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Digital Humanities Benelux Conference 2017

Excavations 2.0: how aincient uses artificial intelligence to unlock the past

Heleen Wilbrink: Egyptologist, marketer at ING and owner of aincient

 

An archaeologist digging in dusty soil, exhausted by heat and battling many challenges and disappointments, finally finding something unexpected and extraordinary. We cherish this romantic idea of archaeology, fed by books and movies. But reality is different.

 

Today’s biggest challenge is not to find something new, but to work our way in the ever-increasing body of already excavated and digitized objects. Unfortunately it is extremely difficult to search and compare single items from different collections. This is not only due to the use of various data-structures and lack of standardization but also relates to the core of the archaeological discipline; categorization. Much of the discoverability depends on the quality of tagging. There are multiple metatags to use – think of the material, morphology, function and period – and the definitions of the assemblies depend largely on the choices made when the objects were categorized in the early stages of the excavation.

 

Could computers achieve what humans could not?  Would artificial intelligence be able to solve this long-standing problem? Wanting to discover its potential, I turned to Google for help. Together with their partner, software company SynerScope, we devised a tool which aims to recognize, sort and analyze the images of archaeological artifacts in minutes instead of days or even months.

 

To put the tool to the test, we used the open-data set of the Dutch National Museum of Antiquities (RMO for short in Dutch). The results of the prototype are amazing. With very little work and by maximizing Google’s Cloud Vision API the collection was categorized using image recognition. This gives a researcher the possibility to rediscover objects with similar shape and form in the existing body of digital material. Wim Weijland, director of the RMO, explains: “The available data in the tool can be used as a source of inspiration for new exposition topics, but also serves the public and researchers. In the future, we will be able to link well-organized databases to those of other national and international museums, which will increase the knowledge level. This way, the current and future technology will give us a better look into the past.”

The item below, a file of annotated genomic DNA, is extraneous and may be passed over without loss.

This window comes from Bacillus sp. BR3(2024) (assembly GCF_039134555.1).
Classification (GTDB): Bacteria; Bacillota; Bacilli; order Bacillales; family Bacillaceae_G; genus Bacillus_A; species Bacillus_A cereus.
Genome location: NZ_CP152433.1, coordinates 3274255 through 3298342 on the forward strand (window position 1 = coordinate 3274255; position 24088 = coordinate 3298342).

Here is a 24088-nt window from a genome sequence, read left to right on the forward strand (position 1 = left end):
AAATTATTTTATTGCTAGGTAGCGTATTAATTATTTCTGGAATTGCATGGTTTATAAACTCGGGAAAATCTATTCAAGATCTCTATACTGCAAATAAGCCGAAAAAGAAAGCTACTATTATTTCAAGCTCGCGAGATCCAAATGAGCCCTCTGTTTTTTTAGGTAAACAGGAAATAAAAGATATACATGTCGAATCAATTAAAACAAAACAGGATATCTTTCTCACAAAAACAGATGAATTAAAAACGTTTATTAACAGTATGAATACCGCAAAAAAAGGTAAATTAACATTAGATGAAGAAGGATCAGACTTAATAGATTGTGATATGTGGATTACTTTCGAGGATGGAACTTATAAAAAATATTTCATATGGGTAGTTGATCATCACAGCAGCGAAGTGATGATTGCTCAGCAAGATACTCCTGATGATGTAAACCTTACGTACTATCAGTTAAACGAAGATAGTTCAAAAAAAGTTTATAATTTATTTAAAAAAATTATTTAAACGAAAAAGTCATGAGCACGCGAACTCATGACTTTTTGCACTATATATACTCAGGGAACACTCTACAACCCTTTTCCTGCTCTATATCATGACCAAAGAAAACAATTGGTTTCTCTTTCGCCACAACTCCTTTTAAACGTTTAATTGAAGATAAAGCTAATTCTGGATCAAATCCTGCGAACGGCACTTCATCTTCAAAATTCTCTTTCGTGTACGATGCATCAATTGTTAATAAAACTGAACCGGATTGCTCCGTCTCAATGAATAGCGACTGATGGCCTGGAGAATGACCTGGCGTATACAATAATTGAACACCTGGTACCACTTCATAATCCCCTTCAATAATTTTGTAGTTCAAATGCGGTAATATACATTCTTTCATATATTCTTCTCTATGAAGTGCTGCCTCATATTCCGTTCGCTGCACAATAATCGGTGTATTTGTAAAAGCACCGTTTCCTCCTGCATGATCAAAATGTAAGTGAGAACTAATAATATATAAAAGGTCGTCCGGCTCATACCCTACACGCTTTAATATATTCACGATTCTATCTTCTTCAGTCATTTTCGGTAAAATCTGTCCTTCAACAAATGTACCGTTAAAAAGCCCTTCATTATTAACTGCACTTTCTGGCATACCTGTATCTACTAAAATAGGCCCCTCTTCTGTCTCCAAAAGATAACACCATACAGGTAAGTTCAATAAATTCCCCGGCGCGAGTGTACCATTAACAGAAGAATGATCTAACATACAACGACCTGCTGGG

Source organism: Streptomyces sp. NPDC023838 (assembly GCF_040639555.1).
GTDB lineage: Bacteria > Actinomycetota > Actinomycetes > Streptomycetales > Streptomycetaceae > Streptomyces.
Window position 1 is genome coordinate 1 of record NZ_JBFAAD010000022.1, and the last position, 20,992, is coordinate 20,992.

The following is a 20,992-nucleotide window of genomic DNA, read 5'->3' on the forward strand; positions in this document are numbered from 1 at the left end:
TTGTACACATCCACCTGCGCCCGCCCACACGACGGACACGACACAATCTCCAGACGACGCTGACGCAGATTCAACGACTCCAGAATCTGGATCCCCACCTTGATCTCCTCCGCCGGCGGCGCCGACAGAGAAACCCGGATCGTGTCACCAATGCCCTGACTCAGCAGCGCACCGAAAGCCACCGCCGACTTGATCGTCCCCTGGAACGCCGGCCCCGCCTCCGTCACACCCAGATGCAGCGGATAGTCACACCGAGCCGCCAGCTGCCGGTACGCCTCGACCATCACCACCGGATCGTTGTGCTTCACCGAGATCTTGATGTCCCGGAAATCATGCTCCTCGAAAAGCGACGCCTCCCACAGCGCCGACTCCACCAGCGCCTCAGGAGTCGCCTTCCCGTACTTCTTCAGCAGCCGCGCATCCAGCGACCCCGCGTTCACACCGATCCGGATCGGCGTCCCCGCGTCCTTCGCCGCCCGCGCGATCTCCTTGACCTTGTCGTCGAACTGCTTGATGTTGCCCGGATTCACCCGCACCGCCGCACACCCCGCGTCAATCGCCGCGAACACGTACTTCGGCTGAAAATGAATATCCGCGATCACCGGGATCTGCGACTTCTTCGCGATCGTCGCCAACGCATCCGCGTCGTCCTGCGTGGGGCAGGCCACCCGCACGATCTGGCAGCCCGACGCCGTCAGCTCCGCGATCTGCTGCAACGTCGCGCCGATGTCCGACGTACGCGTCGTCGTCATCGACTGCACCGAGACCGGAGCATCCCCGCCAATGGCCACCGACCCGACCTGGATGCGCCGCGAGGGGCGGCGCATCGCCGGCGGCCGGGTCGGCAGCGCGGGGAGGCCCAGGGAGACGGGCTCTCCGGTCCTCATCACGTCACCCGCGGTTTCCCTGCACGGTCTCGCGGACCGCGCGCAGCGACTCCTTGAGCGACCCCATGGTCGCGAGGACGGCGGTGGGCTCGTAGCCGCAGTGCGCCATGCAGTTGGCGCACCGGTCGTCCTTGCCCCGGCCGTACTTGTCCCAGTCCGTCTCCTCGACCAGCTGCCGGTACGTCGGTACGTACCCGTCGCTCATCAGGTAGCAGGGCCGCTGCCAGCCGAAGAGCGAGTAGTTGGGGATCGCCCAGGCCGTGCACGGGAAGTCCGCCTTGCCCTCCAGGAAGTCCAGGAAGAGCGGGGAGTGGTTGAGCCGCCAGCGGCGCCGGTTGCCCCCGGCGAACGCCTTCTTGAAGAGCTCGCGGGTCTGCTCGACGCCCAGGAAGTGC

The prototype of the tool, using the RMO data set, can be tested during the DH Benelux conference. The next steps will be linking the dataset to other collections and launching the full release version of the tool, which we expect to be able to do before the end of this year. The more databases aincient will be able to link up, the better the results. A comprehensive search process will than be able to be completed in minutes instead of months, and will allow for a shift in focus towards in-depth analysis. Due to its ability to find correlations between objects and collections that were previously hidden under different metatags and keywords, aincient will also increase the likelihood of new discoveries in material that was excavated and digitized years ago.